Nicholas Wright’s new play Travelling Light is a love letter to the silent film era.
Someone at the National Theatre owes Harvey Weinstein a thank-you note. The National’s latest play, Travelling Light, opened last night and it couldn’t be better timed with The Artist’s awards-season smash success.
Like The Artist, it’s another love letter to early moviemaking.
Nicholas Wright’s play is set in a shtetl in Eastern Europe as a young man, Motl Mendl, finds his dead father’s Lumiere Brothers Cinematographe and starts filming (and screening) moving pictures around the village.
We follow as Motl experiences cinema as a completely new artform: figuring out filming, editing, and suffering through nitpicky test screenings, casting couches and creative differences. There are many laughs. We also meet Motl as an older man in 1936 Hollywood – where he’s a mogul rechristened Maurice Montgomery (the play hammers home how Jewish heritage made its stamp on the early days of Hollywood.)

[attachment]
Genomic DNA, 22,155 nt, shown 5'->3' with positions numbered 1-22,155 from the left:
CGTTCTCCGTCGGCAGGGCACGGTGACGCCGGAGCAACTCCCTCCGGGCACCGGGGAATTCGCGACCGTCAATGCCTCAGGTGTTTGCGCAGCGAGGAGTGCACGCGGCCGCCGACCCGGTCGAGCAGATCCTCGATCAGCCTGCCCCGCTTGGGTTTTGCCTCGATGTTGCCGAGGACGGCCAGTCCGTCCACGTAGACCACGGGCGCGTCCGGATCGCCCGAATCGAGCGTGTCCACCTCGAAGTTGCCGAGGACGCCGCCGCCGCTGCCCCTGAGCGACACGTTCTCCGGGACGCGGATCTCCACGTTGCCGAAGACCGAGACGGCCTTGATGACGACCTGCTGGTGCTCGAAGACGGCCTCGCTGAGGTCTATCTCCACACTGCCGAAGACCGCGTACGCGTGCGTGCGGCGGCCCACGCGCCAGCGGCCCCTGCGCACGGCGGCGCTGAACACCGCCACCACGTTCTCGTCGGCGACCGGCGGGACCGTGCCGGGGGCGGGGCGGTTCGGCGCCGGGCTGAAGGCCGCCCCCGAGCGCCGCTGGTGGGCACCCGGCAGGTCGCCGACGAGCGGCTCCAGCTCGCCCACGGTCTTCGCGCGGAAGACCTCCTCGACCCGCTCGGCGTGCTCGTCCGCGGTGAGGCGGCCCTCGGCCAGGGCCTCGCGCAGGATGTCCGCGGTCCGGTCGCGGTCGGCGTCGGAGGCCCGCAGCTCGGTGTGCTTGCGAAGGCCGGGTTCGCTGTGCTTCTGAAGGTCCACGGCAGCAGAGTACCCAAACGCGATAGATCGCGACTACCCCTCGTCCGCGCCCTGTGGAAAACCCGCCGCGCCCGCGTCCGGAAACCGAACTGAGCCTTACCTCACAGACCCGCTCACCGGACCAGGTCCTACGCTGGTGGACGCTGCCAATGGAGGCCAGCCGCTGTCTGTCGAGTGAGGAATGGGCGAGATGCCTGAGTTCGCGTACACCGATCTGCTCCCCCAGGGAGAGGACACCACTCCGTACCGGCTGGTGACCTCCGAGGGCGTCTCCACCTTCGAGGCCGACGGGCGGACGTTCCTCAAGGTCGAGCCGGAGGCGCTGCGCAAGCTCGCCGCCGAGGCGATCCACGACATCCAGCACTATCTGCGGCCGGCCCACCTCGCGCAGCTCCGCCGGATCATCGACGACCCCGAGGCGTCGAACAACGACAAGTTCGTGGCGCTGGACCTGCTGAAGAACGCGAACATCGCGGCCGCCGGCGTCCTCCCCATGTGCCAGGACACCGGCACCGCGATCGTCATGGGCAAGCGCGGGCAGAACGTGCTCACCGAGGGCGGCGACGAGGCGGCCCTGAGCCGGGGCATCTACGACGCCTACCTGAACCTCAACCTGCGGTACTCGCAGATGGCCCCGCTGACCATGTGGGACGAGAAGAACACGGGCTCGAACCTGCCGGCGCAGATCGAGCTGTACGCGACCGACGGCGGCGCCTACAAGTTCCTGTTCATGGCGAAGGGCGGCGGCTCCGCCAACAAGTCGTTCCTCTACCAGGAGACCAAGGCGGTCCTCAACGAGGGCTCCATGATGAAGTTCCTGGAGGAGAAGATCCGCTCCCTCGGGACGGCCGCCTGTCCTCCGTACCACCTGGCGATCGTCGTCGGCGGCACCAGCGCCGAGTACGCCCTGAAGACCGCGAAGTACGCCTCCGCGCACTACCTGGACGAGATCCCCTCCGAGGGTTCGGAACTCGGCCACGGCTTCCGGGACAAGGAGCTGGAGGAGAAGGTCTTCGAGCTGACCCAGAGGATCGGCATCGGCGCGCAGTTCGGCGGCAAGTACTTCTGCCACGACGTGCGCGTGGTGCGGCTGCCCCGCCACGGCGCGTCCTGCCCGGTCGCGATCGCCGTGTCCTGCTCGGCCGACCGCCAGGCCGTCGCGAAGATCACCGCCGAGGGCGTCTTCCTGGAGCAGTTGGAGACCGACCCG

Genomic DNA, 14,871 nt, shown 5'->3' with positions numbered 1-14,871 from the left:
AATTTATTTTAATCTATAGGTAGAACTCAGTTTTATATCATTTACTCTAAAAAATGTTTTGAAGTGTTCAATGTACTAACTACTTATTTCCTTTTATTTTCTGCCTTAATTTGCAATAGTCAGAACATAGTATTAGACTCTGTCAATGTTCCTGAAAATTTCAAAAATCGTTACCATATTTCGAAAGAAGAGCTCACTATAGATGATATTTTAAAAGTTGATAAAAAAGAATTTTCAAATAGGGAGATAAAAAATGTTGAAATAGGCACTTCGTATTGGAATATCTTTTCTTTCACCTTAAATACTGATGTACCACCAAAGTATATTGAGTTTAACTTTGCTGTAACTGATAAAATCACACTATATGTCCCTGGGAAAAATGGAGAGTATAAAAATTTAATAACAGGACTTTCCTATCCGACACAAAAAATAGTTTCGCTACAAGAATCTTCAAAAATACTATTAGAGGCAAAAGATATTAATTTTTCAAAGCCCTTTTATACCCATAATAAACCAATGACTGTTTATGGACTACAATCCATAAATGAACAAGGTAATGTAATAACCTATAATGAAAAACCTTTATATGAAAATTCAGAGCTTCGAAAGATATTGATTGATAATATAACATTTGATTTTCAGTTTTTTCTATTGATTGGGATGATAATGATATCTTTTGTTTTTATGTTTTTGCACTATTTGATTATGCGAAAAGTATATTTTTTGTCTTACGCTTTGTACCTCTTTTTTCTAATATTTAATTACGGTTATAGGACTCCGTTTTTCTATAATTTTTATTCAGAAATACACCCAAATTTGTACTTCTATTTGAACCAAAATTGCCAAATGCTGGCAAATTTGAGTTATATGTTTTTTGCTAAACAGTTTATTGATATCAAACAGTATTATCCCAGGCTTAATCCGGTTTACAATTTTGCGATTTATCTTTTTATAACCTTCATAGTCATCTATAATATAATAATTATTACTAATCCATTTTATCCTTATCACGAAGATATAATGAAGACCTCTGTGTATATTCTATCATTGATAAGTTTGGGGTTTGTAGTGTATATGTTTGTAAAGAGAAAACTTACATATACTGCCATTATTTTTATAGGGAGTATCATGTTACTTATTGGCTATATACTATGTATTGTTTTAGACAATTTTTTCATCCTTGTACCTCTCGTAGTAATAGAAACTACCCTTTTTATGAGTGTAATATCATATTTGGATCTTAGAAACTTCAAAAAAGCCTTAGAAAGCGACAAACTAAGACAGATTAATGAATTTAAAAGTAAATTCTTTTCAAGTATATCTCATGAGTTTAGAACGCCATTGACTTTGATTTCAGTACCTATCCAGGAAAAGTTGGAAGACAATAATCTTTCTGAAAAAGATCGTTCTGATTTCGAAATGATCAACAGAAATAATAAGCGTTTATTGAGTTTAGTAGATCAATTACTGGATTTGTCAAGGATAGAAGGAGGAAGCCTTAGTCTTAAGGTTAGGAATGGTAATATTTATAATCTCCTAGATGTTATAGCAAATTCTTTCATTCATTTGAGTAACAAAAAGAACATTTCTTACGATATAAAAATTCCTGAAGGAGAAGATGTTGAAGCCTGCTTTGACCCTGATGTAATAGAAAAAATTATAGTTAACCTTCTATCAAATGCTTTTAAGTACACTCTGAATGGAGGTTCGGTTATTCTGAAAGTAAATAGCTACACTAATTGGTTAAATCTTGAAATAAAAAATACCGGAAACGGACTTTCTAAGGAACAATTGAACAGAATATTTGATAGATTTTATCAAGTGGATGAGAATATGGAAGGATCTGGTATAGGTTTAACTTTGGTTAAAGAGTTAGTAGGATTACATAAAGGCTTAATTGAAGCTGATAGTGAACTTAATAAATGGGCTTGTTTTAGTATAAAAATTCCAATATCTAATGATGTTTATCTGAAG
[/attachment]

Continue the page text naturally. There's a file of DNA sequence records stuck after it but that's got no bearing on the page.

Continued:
Silent films (new, but impressively vintage-looking) projected on set as part of the production bring that love of cinema to the forefront of the show.
The star attraction was Antony Sher as the overbearing producer, and I was also quite impressed by the energetic performance by relative newcomer Damien Molony (in a double role as Motl and a Hollywood actor).
The story seemed to go over well, I overheard comments during the interval such as “surprisingly moving” and “really charming.”
National director Nicholas Hytner (The History Boys) directs and the film crowd already seems to be embracing it – on opening night I spotted audience members Stephen Frears and Mike Leigh (who has his own play at the National, Grief.)
Travelling Light will be broadcast live on Feb 9 to more than 100 UK cinemas as part of NT Live. The stage production will be on tour in the UK in March and April.